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Mr. McCain has disagreed with Mr. Obama on an Iraq pullout timetable and warned that a precipitous withdrawal from Iraq could jeopardize gains both there and in Afghanistan.

“What happens in Iraq matters in Afghanistan. … It matters in all the countries in the region,” he said during a speech in June.

A veteran of the Vietnam War and a former prisoner of war, Mr. McCain said Iraq has played a central role in gaining ground against al Qaeda and that a hasty withdrawal would lead to a resurgence of the terrorist organization.

During the summer, however, U.S. commanders in Afghanistan and senior Pentagon officials, including Chairman of the Joint Chiefs of Staff Adm. Michael G. Mullen, called for an increase in troops in Afghanistan.

Mr. McCain´s campaign then revised its position.

In a July press release, Mr. McCain stated that “the status quo in Afghanistan is unacceptable, and from the moment the next president walks into the Oval Office, he will face critical decisions about Afghanistan. … Thanks to the success of the surge [in Iraq], these forces are becoming available, and our commanders in Afghanistan must get them.”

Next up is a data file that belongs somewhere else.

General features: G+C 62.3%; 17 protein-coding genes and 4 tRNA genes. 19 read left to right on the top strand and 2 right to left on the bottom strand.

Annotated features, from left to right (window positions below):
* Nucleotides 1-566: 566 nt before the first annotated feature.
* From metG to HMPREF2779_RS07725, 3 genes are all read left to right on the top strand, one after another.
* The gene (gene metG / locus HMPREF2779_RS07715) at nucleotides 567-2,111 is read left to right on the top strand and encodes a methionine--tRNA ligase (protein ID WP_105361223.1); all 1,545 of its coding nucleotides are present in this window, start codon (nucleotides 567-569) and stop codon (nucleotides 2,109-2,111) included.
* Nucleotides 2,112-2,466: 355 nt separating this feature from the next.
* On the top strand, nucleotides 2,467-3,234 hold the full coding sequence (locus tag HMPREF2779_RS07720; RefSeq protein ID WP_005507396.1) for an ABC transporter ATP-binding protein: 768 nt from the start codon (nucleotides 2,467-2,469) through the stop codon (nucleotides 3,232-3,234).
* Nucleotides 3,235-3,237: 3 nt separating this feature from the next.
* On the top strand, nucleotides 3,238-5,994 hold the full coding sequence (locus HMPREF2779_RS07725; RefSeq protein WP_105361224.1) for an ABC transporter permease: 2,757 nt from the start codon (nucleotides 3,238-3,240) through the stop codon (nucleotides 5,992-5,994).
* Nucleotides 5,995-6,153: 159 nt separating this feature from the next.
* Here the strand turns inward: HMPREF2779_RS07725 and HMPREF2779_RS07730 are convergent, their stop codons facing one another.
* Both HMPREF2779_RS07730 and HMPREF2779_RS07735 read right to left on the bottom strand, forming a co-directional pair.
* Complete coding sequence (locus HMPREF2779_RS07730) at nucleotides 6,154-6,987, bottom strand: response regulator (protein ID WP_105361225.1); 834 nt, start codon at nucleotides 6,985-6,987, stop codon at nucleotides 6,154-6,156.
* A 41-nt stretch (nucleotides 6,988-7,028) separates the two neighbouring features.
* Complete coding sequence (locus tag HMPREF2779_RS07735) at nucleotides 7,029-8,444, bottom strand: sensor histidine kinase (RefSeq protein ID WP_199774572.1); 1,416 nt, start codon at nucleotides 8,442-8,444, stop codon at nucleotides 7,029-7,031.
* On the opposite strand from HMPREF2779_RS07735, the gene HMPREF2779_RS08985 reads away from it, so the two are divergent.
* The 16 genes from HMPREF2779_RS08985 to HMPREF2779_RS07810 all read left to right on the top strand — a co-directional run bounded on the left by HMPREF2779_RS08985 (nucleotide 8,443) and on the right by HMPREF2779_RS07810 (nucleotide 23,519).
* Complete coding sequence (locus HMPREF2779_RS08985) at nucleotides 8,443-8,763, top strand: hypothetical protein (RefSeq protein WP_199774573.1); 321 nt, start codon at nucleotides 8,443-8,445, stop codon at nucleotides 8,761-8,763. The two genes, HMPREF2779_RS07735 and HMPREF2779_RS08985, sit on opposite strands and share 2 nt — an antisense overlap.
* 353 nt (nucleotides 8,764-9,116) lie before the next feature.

Later the Arizona Republican said in an interview with MSNBC that NATO partners also must do more in Afghanistan, providing three additional brigades if possible. There are about 33,000 U.S. troops in the country and another 20,000 from other NATO members.

No matter who occupies the Oval Office, Afghanistan will be a daunting challenge. Violence and charges of corruption have escalated over the past year in a poverty-stricken nation of 32 million.

Progress in Afghanistan will require cooperation from Pakistan, which helped create the Taliban movement in the late 1980s and has regarded Afghanistan as a battlefield with arch-rival India. A new civilian government in Pakistan has pledged to fight militants within its borders but faces rising anti-American sentiment in a nuclear-armed country of 172 million.

“We must be willing to trust in one another because we are both fighting the same enemy,” said a senior Pakistani government official, who spoke on the condition of anonymity. “Whoever is president needs to truly understand the region and the people if they are to succeed. We joke that sometimes the Pakistanis should be allowed to vote in this upcoming election since any decision the new American president makes will directly affect our nation.”